Bats are the only known transmitter of rabies on Vancouver Island, and for that reason many people fear them. Caution and care is appropriate if you find a dead or injured bat, but there is little reason to fear. Less than 1 in 1000 bats carries rabies, and transmission to humans is rare. However, rabies is a serious illness that can be fatal. To protect yourself:

  • Never handle bats
  • Beware of bats that act strangely, such as flying during the day
  • If you are bitten or scratched by a bat, seek medical attention immediately – the vaccine is excellent (5 small injections in the arm, not shots in the stomach like it used to be decades ago)

In Alberta and tropical areas, people have contracted histoplasmosis, a fungal lung disease through contact with bat guano, although this has not occured in British Columbia. To be safe when working in areas with bat guano:

  • Use a respiratory mask that filters to 2 microns when cleaning up bat guano
  • Dampen bat droppings before cleaning them up
  • Seal droppings in a plastic bag for disposal
  • Clean surface wtih a dilute bleach solution (1 part bleach to 20 parts water)

For more information about bats and human health, see Bat Conservation International's information on Bats & Human Health.

What can I do if a colony of bats is living in my house or an outbuilding?

If you are comfortable with bats in your building, we encourage you to learn to live with them. Bats do not damage buildings (remember they are not rodents), and an important colony may be relying on the site. The Community Bat Programs of BC provides some advice on how to live with bats.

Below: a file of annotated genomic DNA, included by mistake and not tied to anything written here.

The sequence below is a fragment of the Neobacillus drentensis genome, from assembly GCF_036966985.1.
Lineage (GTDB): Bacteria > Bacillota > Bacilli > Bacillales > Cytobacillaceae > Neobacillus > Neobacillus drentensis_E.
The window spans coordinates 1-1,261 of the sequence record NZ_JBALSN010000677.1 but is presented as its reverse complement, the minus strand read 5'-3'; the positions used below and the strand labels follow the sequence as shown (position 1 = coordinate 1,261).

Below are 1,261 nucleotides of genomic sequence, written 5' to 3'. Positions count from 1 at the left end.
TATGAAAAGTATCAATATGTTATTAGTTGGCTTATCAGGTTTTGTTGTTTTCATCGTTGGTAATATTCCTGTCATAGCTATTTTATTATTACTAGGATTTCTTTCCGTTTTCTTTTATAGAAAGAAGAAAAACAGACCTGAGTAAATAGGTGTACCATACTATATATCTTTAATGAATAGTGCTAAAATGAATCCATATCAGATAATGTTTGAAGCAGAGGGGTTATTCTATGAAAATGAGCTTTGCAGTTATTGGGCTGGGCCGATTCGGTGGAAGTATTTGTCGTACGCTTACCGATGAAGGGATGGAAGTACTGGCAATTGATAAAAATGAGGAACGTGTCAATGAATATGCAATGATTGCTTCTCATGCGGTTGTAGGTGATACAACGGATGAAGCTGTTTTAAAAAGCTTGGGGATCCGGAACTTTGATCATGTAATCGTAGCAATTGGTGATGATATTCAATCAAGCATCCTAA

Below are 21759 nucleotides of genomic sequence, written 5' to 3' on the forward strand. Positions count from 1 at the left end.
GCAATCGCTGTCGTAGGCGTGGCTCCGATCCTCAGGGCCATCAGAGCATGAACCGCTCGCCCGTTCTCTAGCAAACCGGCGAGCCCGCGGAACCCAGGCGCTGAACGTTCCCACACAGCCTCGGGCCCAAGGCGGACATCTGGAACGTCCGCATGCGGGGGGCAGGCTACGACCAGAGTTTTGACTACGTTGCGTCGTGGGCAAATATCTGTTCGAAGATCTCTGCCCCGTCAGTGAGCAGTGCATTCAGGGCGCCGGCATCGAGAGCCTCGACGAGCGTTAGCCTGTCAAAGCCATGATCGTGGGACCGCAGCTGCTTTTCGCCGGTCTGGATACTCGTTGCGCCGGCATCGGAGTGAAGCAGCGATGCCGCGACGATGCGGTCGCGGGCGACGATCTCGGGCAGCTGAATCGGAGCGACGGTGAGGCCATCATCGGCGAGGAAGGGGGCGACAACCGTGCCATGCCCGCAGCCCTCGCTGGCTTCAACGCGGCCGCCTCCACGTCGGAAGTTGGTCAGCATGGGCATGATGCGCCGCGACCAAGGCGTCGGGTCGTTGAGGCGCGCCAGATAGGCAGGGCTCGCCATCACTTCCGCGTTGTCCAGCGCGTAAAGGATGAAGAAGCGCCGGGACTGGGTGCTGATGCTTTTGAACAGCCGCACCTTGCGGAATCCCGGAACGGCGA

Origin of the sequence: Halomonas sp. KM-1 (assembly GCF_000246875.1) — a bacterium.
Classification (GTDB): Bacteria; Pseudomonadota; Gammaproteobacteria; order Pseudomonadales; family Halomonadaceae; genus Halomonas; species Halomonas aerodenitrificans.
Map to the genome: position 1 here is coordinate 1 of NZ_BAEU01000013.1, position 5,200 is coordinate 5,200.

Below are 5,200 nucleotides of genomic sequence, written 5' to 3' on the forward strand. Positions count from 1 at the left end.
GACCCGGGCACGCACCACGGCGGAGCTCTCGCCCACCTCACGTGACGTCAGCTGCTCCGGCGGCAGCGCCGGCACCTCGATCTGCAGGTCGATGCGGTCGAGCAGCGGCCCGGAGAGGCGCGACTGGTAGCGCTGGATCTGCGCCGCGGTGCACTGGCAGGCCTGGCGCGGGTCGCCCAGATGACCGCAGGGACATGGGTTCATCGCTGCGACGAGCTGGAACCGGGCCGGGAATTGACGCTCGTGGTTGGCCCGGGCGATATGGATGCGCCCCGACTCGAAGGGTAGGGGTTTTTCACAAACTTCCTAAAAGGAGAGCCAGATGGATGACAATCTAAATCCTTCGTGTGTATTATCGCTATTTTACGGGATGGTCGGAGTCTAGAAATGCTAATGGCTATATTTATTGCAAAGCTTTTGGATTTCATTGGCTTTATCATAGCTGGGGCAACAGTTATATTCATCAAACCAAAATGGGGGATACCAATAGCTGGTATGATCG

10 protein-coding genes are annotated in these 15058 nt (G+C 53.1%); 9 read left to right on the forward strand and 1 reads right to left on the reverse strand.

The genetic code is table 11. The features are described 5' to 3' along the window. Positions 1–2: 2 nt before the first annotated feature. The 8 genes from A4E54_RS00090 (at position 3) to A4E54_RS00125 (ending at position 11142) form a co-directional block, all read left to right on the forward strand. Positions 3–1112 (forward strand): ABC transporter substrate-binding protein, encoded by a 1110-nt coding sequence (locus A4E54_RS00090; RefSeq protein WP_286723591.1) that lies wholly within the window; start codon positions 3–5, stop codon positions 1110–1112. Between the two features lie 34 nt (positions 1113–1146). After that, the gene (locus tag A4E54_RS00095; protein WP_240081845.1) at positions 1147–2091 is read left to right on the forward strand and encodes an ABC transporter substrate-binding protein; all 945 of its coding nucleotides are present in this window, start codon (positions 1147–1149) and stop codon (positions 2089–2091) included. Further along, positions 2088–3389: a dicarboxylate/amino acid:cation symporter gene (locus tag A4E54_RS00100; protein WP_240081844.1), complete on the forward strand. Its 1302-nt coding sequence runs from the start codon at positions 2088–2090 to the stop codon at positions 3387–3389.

If wish to remove the bats from your building, we can help. Through our Community Bat Program, we can send a biologist to your home to assess the situation and help you develop a plan to exclude the bats without harming them. As a part of this, the biologist will work with you to identify an appropriate time of year and a good location nearby for a bat house that the colony of bats can use once they are no longer able to access your building. We will help you install the bat house if needed. Contact us at 250 995-2428 or email This email address is being protected from spambots. You need JavaScript enabled to view it. for more information.

What can I do to help bats?

Bats do need your help, and there are many ways to get involved:

  • HAT needs volunteers and participants to record bats as part of the Annual Bat Count. Contact us at 250 995-2428 or email This email address is being protected from spambots. You need JavaScript enabled to view it. to find out what you can do.
  • We need reports of bat colonies in the region. If you know of a colony, please contact us. We also need volunteers to monitor colonies so we can learn about them.
  • Place a bat house on the home,outbuilding, or on a pole in an open area on your property.  Information on bat houses, including plans for making the houses and notes on placement, can be found at the Community Bat Programs of BC website.

Learn more about bats

The Community Bat Programs of BC website has more information about our bats, bat houses, how to exclude bats, and many other resources.

Bat Conservation International has a weath of information about bats, bat research, and bat conservation.

About HAT's Community Bat Program

What you can do to help our local bat populations in your backyard or as a volunteer

 

 HAT Community Bat Program Sponsors